If Grand Rapids had a favorite president, it would likely be the late Gerald R. Ford Jr. With an airport, a freeway, a museum, and more named for the nation’s thirty-eighth commander-in-chief, it’s clear that our fair city could not be prouder of its most famous adopted son.
And so, in honor of this, the 100th anniversary of Ford’s birth, we share with you today Hank Meijer’s foreword to Hendrik Booraem V’s Young Jerry Ford: Athlete and Citizen, in which he celebrates the boy who was not born Gerald R. Ford, the hometown that raised him though it did not witness his birth, and the president Ford grew up to become.
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Jerry Ford was not born Jerry Ford. Thereon hangs a tale unlike any other in the annals of presidential biography. The exotic and dramatic story of his origins yields to the more familiar story of his all-American youth in a happy corner of the Midwest. It also colors that familiar story in ways that enrich our understanding of this most underrated leader of the free world. The narrative is one of family, in all its complex permutations, and it bears all the reassuring hallmarks of faith and fortitude and good feeling that we hunger for in our leaders.
President Ford restored the good name of the United States in a time of crisis. He was not a man whose temperament was given to brooding or doubt, anxiety or sleeplessness. But in his later years, in Colorado or California, when he couldn’t sleep, he told his friend, presidential biographer Richard Norton Smith, he would lie awake at night “and think of Grand Rapids” as if evoking a comfortable dream.
He was not born in Grand Rapids, just as he was not born Jerry Ford. But Grand Rapids became his hometown when he was very young. Its iconic Midwestern sobriety and earnestness went a long way toward defining him. It nurtured and sheltered him. It eventually sent him to Congress as its representative — over and over. He repaid his constituents with hard work, from personal responses to their letters and requests to inspiring appearances at every occasion, from the Red Flannel Days parade to the smallest school assembly. He served the town and the town, in turn, gave him a place to which he could always go home again.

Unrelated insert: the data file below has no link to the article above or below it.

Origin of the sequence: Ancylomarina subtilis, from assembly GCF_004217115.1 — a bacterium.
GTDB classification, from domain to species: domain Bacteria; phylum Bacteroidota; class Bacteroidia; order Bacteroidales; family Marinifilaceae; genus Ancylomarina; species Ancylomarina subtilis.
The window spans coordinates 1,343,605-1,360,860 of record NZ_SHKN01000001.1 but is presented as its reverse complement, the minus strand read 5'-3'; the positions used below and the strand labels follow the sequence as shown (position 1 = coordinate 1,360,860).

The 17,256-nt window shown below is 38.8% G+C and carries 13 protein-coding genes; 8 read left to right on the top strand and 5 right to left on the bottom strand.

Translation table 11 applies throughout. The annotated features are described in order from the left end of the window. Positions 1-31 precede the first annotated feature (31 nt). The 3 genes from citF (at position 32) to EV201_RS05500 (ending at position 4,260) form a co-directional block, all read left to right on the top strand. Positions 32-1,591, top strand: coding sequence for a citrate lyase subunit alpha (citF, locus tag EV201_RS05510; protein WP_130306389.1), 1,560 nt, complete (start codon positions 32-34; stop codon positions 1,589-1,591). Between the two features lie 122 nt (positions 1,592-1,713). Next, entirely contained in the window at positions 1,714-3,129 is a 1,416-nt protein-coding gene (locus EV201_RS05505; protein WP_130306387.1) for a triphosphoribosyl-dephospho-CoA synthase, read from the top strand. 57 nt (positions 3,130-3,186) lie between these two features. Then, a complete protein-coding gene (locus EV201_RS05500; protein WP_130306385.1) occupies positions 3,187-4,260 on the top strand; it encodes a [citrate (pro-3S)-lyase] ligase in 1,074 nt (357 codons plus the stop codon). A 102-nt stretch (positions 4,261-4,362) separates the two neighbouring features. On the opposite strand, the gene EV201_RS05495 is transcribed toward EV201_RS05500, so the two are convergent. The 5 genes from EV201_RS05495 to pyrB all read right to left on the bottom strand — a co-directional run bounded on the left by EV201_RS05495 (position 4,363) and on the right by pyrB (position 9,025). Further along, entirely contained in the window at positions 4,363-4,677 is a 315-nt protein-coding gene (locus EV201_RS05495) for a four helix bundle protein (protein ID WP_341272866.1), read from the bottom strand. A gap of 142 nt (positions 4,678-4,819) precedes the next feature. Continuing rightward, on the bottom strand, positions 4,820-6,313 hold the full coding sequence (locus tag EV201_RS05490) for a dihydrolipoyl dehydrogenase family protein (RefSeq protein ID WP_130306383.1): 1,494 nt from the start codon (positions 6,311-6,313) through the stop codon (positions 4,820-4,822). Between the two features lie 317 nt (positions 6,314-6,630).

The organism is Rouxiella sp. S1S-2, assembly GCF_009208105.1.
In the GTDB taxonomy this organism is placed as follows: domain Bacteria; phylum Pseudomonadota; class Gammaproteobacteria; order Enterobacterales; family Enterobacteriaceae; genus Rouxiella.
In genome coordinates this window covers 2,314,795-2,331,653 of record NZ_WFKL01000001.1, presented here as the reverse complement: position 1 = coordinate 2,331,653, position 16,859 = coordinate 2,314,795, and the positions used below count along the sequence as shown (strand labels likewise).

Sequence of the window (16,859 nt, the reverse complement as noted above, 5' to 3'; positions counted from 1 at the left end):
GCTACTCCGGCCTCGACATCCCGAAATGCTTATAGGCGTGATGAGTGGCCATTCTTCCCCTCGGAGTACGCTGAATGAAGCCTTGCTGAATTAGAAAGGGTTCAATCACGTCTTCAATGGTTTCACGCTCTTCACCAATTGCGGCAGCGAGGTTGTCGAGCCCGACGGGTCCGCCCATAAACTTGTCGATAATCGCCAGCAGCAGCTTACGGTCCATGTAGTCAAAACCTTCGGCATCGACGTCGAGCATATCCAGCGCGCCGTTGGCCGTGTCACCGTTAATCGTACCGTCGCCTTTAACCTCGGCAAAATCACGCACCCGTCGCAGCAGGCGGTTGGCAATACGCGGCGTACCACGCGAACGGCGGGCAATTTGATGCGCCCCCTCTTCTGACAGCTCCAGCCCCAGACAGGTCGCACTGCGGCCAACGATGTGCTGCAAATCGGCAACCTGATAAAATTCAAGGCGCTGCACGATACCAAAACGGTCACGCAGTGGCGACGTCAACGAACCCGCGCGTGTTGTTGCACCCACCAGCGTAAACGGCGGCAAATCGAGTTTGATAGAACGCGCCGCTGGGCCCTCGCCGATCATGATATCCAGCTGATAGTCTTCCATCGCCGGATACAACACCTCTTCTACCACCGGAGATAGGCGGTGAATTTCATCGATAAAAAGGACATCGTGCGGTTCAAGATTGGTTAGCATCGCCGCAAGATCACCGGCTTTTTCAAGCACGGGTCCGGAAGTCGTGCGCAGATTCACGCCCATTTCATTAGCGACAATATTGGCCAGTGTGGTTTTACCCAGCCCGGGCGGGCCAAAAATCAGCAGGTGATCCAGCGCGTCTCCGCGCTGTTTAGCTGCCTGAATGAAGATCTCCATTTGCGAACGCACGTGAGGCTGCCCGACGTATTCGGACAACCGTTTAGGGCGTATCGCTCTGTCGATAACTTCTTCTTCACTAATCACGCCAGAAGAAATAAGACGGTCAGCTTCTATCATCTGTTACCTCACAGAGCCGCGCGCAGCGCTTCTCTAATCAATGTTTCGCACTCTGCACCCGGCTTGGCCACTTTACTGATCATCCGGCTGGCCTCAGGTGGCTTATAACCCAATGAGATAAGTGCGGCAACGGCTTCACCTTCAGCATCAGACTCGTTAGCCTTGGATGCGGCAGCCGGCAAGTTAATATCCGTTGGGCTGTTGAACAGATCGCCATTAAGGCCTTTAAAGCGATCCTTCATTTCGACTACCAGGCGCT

Hendrik Booraem’s story of the young Gerald Ford is a powerful testament to the way nature and nurture — and in some ways nature giving way to nurture — come together to form who we are. Tracing the childhood of our thirty-eighth president is a detective story as well as a retelling of familiar truths. Booraem, who has previously published youth biographies of Presidents Andrew Jackson, William Henry Harrison, James Garfield, and Calvin Coolidge, does a masterful job of discerning in Ford’s youth the seeds of character that would alter American history.
His mother and stepfather provided the secure support that fostered a confident young man. Their home had three rules: work hard, tell the truth, and show up for dinner on time. The Boy Scouts, South High School, and an uneven gridiron, where a young athlete proved his toughness and prowess, provided settings where a powerful personality could begin to assert itself. As Speaker of the United States House of Representatives Thomas P. (“Tip”) O’Neill observed of his good friend across the aisle, the country was fortunate to have President Ford in its grave moment of constitutional peril in the 1970s just as it was fortunate to have Abraham Lincoln during the agony of the Civil War in the 1860s.
Reflecting on West Michigan’s native son in this the centennial year of his birth (2013), it is altogether appropriate that we revisit his roots as we celebrate his legacy. Where did Gerald Ford come from? What resources did he draw upon when he found himself so suddenly crossing the threshold of the White House as its unelected occupant? We are lucky indeed to have Hendrik Booraem’s account of how where he came from shaped who he became.